On Tuesday home building bellwether Toll Brothers (TOL) announced weaker-than-expected first quarter orders, while also telling The Street that it expected lower new home deliveries for the rest of 2006. The stock fell sharply on the news, as traders speculated that this could be the beginning of the end of the run in housing issues. Toll Brothers is now trading 30% below its 200-day moving average. If you were a trend follower, you would have sold this stock long ago, when it first fell below its 200-day average. That means you would have spared your nest egg a 30% hit!
More importantly, the Toll Brothers announcement is a sign that this housing slowdown is indeed for real, and that the housing bubble I’ve discussed so much on the radio show is indeed about to deflate. This could be the start of some real bad news on the economic front, because if the housing bubble either bursts, or merely starts to leak air, one of the biggest drivers of the U.S. economy will likely grind to a halt. Nobody knows for sure how to calculate this, but for the past several years borrowing on home equity has kept a constant flow of stimulus into the economy. But with interest rates rising (it now costs almost 7.5% to borrow against your home equity line) and home values beginning to decline, that spending spigot may soon be cut off.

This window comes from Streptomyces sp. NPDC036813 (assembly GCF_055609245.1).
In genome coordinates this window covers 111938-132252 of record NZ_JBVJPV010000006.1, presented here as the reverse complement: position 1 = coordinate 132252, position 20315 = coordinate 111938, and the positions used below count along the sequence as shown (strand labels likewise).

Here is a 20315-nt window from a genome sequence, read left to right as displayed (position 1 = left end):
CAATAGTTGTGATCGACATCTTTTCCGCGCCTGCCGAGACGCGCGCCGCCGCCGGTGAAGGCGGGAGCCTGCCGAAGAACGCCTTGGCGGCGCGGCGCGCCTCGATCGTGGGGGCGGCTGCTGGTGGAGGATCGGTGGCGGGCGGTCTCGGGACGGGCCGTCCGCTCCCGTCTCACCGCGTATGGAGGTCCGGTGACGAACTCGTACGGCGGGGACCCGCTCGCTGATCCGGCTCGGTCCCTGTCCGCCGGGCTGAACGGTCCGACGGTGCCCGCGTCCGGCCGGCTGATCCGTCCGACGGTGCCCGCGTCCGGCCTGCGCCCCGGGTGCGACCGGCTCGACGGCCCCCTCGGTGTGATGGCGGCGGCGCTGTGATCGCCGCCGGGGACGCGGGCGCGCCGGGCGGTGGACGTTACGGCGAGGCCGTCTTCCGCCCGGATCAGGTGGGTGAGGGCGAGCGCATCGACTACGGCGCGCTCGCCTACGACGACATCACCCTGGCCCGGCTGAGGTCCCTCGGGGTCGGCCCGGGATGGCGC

This potential looming slowdown is why you must have a strategy in place to deal with market risk in your portfolio. If the housing market cools off sharply, we could see a growling bear in the market’s future. Combating the bear is a matter of preparation and risk management.
But having a risk management strategy in place is not limited to just your investments in the stock market. The strategy begins with making sure you’ve got your home financed properly. If you’ve got an interest-only loan, a negative amortization loan or a home equity line of credit, you’ve got to call home buying coach Josh Lewis for your FREE mortgage risk analysis. Josh will help you determine if you are prepared for combating the potential hazards of a busted housing bubble. Don’t hesitate any longer, call Josh now at 800.218.9217, or e-mail him at email@example.com for your free housing bubble risk assessment.